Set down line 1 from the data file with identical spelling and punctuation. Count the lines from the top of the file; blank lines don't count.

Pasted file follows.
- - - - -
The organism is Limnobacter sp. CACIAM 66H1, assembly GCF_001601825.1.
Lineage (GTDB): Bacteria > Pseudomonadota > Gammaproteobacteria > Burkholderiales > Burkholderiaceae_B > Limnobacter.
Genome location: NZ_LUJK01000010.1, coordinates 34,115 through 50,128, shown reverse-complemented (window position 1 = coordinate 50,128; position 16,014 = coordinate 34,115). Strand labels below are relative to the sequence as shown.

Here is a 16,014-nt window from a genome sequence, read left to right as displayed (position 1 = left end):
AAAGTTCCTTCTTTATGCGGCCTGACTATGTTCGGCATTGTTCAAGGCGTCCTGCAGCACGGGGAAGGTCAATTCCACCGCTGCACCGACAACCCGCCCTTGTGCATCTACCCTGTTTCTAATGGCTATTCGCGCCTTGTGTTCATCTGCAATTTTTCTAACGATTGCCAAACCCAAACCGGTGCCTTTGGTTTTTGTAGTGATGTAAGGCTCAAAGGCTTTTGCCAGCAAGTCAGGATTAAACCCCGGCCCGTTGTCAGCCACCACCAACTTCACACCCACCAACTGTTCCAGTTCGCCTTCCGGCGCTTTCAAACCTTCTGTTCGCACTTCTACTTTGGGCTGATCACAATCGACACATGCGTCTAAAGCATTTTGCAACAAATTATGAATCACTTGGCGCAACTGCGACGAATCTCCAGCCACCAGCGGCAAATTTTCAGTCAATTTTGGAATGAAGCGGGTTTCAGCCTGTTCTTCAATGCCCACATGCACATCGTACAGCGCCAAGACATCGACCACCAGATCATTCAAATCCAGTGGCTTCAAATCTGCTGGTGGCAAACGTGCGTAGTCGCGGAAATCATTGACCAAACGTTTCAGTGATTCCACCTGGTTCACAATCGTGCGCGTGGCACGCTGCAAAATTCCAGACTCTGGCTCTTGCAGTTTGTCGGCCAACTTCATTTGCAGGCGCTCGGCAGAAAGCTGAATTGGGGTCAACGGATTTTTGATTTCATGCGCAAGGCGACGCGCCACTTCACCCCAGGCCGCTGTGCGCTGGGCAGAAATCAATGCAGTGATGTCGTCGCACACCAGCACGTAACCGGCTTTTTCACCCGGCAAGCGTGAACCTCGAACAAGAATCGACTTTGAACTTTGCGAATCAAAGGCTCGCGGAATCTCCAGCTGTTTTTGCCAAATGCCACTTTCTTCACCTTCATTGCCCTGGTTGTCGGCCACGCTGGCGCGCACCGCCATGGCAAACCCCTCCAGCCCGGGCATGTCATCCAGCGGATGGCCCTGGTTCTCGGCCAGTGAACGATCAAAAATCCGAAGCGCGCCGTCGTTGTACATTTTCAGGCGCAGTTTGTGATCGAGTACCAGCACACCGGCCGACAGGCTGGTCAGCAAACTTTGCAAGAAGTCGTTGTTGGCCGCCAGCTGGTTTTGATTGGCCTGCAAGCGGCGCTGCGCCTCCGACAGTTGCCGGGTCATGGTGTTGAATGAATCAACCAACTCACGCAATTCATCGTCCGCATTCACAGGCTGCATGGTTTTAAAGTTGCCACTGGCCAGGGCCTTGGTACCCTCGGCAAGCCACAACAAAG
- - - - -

The organism is Limnobacter sp. CACIAM 66H1, assembly GCF_001601825.1.